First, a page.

£10bn added UK debt due to student loans

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£10bn added UK debt due to student loans

Students loans were introduced way back in 1990. In 2012 the average student loan was around £3,300 which has risen to £9,000 per year today.

The Office of National Statistics (ONS) stated that student loans would add over £10 billion to the UK deficit (2018 – 2019) taking public sector borrowing up to £34 billion from £24 billion. This figure may seem quite high, but it is less than the initial figures projected by the ONS of £12 billion.

The Office for Budget Responsibility (OBR) is expected to reveal it plans for changes to the provision of student loans in the UK. Although it is expected that this will further the debate into how the UK funds it students which are seen as an integral asset in the country’s future. Student loans help those from disadvantaged backgrounds gain access to world class education and help their future career prospects.

When analysing the accounting methods used by the ONS it is clear that the governments has a deficit target, and ONS figures will affect the deficit.

The main difference between a traditional commercial loan and a student loan is that repayments on the student loan are only made once the borrower earns more than £25,725 and are written off after 30 years if there is any outstanding loan amount. Although despite this difference student loans are accounted for in the same way as traditional commercial loans; in the sense that they are a financial asset from which the government can generate revenue.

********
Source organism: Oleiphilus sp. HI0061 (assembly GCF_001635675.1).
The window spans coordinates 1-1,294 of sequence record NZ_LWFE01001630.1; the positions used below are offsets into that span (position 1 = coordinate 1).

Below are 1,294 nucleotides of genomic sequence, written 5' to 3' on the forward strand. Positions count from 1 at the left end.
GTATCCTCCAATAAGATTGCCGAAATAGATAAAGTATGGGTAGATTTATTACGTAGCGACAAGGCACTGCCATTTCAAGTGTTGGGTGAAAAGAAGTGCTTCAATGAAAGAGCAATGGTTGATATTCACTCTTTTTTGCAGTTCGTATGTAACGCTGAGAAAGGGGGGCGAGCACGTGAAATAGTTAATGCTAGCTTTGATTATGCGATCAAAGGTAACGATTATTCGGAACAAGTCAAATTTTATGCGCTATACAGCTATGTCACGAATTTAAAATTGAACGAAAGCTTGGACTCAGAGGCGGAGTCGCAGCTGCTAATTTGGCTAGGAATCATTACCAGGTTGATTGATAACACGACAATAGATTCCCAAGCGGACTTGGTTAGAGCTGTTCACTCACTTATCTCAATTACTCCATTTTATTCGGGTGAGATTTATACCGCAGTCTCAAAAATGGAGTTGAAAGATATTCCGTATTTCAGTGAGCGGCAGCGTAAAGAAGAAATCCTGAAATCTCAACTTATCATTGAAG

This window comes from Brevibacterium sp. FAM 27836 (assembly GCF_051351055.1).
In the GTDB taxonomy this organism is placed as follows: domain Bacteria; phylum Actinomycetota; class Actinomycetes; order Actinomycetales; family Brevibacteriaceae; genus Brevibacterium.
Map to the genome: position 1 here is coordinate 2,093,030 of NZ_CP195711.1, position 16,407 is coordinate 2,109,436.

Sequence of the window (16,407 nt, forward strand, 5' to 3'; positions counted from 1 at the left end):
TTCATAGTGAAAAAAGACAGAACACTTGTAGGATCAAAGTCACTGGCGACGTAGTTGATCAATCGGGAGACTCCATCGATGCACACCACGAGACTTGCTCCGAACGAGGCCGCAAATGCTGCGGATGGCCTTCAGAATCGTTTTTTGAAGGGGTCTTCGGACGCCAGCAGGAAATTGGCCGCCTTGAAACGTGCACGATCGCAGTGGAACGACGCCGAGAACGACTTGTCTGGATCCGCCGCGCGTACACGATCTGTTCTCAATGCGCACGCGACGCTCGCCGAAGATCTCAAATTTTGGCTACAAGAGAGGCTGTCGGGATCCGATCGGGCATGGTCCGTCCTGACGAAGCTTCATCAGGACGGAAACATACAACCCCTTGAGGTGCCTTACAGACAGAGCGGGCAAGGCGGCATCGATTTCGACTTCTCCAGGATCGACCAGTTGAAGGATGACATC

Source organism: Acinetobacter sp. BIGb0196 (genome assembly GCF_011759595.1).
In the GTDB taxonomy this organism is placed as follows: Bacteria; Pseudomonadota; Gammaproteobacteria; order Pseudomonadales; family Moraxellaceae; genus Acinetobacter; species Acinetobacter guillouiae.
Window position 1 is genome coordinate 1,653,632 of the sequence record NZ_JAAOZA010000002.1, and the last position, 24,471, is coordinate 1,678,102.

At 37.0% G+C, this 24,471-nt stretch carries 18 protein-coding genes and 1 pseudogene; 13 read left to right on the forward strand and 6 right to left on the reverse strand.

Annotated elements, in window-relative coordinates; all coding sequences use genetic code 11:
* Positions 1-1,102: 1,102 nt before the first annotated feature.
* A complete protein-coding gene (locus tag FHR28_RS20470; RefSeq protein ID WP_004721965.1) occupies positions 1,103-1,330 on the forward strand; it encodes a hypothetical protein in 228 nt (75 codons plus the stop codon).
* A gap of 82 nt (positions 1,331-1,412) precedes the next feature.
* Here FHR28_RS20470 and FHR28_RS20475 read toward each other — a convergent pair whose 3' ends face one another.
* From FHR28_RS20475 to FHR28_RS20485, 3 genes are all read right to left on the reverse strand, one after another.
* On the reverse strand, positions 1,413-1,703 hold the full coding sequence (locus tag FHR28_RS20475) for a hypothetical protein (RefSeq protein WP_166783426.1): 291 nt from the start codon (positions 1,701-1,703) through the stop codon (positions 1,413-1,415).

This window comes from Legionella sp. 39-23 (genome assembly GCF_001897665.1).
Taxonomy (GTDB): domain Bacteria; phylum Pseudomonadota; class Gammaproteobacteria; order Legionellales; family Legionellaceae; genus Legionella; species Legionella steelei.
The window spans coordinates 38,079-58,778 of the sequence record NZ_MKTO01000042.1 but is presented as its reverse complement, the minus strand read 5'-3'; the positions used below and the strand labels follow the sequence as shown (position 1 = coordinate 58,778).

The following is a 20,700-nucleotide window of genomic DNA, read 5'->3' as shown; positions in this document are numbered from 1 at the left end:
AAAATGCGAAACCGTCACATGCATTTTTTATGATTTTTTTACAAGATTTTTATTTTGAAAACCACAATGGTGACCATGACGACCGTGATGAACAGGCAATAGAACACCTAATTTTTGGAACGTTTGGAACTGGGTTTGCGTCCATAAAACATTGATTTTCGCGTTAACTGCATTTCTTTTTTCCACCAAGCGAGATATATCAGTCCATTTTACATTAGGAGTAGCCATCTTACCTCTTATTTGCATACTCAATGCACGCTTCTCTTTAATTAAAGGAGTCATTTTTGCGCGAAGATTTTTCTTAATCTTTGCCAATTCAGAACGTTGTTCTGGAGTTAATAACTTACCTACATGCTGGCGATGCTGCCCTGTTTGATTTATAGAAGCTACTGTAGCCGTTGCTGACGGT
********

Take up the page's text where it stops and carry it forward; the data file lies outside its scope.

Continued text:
The figure which is used to be factored into the overall net borrowing does not take into account the total cost for higher education tuition and maintenance loans. Only the interest that is created from these loans are taken into account. This make the government borrowing figures appear much lower than they actually are, this according to the OBR creates a “fiscal illusion”

Playing around with the numbers and effectively using accountancy “magic” makes the government deficit numbers better rather than showing the true numbers, this is damaging to the country’s economy as there’s not clear picture of the government true borrowing figures.

The OBR reform to this new accounting method for student loans means that the government would have to come up with other means to finance higher education and university placements.

This could open the doors to bringing back teaching grants along with reinstating support grants for students from disadvantaged backgrounds along with providing financial support for apprentices. The reform brings to the forefront the governments (taxpayer) subsidy for higher education to the nation’s attention.

Debt management agencies are regulated by The Financial Conduct Authority

Many people in the U.K struggle with debts and many do not know how to start to repay them speaking to a debt advisor is one of the best things you will do along with taking action yourself by speaking directly with your creditors.

https://www.nationaldebtline.org/ and https://www.moneyadviceservice.org.uk

You should always seek professional advice when handling debt problems. Cashute are not licensed debt advisers and any information contained in this article should not be taken as legal advice. It is your Responsibility to seek out correct legal advice

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Warning: Late repayment can cause you serious money problems. For help, go to moneyadviceservice.org.uk